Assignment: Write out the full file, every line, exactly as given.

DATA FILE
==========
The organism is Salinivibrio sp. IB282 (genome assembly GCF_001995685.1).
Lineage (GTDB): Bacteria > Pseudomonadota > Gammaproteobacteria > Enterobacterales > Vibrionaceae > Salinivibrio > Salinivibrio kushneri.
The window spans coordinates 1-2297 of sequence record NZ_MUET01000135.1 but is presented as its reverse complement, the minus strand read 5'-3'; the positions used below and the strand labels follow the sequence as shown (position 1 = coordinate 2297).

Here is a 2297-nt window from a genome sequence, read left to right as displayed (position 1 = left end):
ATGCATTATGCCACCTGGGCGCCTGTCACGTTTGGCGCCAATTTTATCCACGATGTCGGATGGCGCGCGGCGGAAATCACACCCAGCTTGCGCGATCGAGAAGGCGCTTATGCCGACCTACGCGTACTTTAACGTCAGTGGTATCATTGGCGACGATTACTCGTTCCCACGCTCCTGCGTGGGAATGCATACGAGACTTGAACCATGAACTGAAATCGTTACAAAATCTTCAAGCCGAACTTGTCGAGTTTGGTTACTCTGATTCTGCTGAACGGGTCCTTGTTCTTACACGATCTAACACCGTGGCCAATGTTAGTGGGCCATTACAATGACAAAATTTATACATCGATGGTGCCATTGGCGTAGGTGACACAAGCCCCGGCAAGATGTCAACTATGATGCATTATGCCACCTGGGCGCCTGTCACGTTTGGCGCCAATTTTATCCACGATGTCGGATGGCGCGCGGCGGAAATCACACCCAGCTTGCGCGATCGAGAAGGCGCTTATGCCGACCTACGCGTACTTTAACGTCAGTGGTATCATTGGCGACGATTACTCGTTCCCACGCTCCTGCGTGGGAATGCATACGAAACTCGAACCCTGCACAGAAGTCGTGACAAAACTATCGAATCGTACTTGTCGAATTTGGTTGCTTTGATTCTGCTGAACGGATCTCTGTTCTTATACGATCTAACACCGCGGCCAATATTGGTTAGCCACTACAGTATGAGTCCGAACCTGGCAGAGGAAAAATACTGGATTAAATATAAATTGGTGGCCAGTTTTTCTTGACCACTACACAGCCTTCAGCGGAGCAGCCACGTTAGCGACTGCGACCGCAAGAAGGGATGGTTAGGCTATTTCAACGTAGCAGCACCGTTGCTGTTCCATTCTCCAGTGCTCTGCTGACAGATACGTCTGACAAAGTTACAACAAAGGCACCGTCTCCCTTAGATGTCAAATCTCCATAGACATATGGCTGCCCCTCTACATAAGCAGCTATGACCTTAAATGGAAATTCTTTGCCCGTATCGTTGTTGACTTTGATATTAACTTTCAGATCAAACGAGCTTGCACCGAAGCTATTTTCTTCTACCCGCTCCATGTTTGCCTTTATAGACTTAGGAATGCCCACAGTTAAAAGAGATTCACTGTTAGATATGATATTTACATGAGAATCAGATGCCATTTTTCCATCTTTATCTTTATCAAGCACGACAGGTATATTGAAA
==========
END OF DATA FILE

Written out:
The organism is Salinivibrio sp. IB282 (genome assembly GCF_001995685.1).
Lineage (GTDB): Bacteria > Pseudomonadota > Gammaproteobacteria > Enterobacterales > Vibrionaceae > Salinivibrio > Salinivibrio kushneri.
The window spans coordinates 1-2297 of sequence record NZ_MUET01000135.1 but is presented as its reverse complement, the minus strand read 5'-3'; the positions used below and the strand labels follow the sequence as shown (position 1 = coordinate 2297).

Here is a 2297-nt window from a genome sequence, read left to right as displayed (position 1 = left end):
ATGCATTATGCCACCTGGGCGCCTGTCACGTTTGGCGCCAATTTTATCCACGATGTCGGATGGCGCGCGGCGGAAATCACACCCAGCTTGCGCGATCGAGAAGGCGCTTATGCCGACCTACGCGTACTTTAACGTCAGTGGTATCATTGGCGACGATTACTCGTTCCCACGCTCCTGCGTGGGAATGCATACGAGACTTGAACCATGAACTGAAATCGTTACAAAATCTTCAAGCCGAACTTGTCGAGTTTGGTTACTCTGATTCTGCTGAACGGGTCCTTGTTCTTACACGATCTAACACCGTGGCCAATGTTAGTGGGCCATTACAATGACAAAATTTATACATCGATGGTGCCATTGGCGTAGGTGACACAAGCCCCGGCAAGATGTCAACTATGATGCATTATGCCACCTGGGCGCCTGTCACGTTTGGCGCCAATTTTATCCACGATGTCGGATGGCGCGCGGCGGAAATCACACCCAGCTTGCGCGATCGAGAAGGCGCTTATGCCGACCTACGCGTACTTTAACGTCAGTGGTATCATTGGCGACGATTACTCGTTCCCACGCTCCTGCGTGGGAATGCATACGAAACTCGAACCCTGCACAGAAGTCGTGACAAAACTATCGAATCGTACTTGTCGAATTTGGTTGCTTTGATTCTGCTGAACGGATCTCTGTTCTTATACGATCTAACACCGCGGCCAATATTGGTTAGCCACTACAGTATGAGTCCGAACCTGGCAGAGGAAAAATACTGGATTAAATATAAATTGGTGGCCAGTTTTTCTTGACCACTACACAGCCTTCAGCGGAGCAGCCACGTTAGCGACTGCGACCGCAAGAAGGGATGGTTAGGCTATTTCAACGTAGCAGCACCGTTGCTGTTCCATTCTCCAGTGCTCTGCTGACAGATACGTCTGACAAAGTTACAACAAAGGCACCGTCTCCCTTAGATGTCAAATCTCCATAGACATATGGCTGCCCCTCTACATAAGCAGCTATGACCTTAAATGGAAATTCTTTGCCCGTATCGTTGTTGACTTTGATATTAACTTTCAGATCAAACGAGCTTGCACCGAAGCTATTTTCTTCTACCCGCTCCATGTTTGCCTTTATAGACTTAGGAATGCCCACAGTTAAAAGAGATTCACTGTTAGATATGATATTTACATGAGAATCAGATGCCATTTTTCCATCTTTATCTTTATCAAGCACGACAGGTATATTGAAA